To get off, traverse right behind the huge boulders to the bolted anchor. Walk the bellygood style ledge to 4th class that takes you up to the roman chimneys start. You can rap from this tree back down to the the far left side of bellygood and escape, or link into upper black dyke or some other route.
Just left of University Wall, starting from the U Wall approach ledge. All of this is about a 5 minute walk left/uphill from the grand wall scramble start. The approach ledge is basically right above Seasoned in the Sun.
To approach, go up and right on the U Wall approach ledge almost to the end (where U Wall starts). Then scramble up steep 4th class gully past bushes and use an old, ratty fixed rope to go up and left to another little ledge with a slung tree. Belay here to start the climb.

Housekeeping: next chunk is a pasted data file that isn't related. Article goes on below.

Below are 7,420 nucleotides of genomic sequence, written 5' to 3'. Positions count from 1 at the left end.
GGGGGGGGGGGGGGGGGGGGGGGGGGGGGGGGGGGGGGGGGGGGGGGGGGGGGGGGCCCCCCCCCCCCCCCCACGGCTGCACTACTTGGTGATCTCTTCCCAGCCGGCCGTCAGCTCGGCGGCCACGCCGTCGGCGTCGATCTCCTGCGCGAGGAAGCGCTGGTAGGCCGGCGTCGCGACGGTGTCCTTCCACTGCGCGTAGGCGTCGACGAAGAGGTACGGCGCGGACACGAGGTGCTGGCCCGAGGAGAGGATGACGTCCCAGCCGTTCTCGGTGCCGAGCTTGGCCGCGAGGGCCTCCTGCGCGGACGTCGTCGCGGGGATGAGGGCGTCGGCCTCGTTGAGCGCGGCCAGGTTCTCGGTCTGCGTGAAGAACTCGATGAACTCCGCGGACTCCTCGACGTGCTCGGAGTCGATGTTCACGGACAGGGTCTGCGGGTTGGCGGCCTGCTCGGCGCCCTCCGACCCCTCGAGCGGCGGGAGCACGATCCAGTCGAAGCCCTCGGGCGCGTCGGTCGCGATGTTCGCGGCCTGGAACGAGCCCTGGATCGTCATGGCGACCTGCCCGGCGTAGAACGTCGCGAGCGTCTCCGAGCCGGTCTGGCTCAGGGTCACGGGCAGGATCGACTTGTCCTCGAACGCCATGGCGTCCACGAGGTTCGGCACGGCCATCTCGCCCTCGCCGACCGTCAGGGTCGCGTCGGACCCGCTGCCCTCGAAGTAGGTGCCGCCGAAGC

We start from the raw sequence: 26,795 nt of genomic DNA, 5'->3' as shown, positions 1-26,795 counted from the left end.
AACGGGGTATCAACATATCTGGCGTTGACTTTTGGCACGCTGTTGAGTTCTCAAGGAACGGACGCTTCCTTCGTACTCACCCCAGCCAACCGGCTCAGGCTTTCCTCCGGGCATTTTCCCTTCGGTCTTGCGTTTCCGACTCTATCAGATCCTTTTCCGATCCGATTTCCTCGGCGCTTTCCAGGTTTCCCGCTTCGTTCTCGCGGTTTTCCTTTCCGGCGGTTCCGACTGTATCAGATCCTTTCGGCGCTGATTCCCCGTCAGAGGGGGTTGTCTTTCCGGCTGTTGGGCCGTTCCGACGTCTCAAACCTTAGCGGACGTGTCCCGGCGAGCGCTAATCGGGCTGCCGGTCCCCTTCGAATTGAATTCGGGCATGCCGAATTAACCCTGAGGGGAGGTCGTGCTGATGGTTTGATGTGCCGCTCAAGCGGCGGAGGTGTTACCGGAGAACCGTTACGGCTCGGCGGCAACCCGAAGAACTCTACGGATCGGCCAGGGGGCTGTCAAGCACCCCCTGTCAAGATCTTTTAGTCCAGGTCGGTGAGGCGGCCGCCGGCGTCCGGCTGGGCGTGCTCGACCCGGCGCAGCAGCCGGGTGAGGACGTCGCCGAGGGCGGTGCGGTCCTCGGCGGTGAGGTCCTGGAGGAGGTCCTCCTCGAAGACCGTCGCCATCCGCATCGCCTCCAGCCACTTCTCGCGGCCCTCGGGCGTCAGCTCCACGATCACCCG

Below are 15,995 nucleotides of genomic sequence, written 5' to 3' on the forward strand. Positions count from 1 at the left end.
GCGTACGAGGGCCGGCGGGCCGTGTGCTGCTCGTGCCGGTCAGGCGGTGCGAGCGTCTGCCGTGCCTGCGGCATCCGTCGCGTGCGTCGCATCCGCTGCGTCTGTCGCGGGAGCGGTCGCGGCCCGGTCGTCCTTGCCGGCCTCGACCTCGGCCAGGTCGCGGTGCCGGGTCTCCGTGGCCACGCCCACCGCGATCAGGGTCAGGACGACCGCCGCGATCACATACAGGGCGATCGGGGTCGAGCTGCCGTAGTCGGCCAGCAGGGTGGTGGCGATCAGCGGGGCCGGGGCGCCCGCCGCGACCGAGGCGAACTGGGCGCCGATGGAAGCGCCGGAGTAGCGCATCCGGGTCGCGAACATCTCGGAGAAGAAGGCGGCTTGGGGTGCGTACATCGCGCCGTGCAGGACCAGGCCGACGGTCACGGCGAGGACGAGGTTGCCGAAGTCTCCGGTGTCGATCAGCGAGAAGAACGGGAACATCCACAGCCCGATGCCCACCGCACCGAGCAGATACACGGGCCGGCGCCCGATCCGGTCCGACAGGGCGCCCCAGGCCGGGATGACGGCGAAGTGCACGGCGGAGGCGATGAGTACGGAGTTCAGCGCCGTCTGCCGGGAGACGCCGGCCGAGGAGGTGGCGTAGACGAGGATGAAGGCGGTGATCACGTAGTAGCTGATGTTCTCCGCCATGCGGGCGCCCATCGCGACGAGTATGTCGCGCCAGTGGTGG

Double rack from blue alien to #3 camalot, optional #4 camalot but not necessary (you can also get by with just 1x #3). Full set of nuts (I use offsets, including micro brass hb offsets and I really needed them for the end).
the only splitter part of the climb. Mike still be...
By Peter Spindloe
From: North Vancouver, BC
Aug 22, 2011
Thanks for posting this Clayton, I've been wondering about it.
Do you think it would be significantly better if it received a good cleaning? It seems like there has been a huge amount of cleaning going on over the last few years that has resurrected some old classics and created some new ones.
What Top 50 list for Squamish are you referring to?
From: Boulder, CO
Aug 23, 2011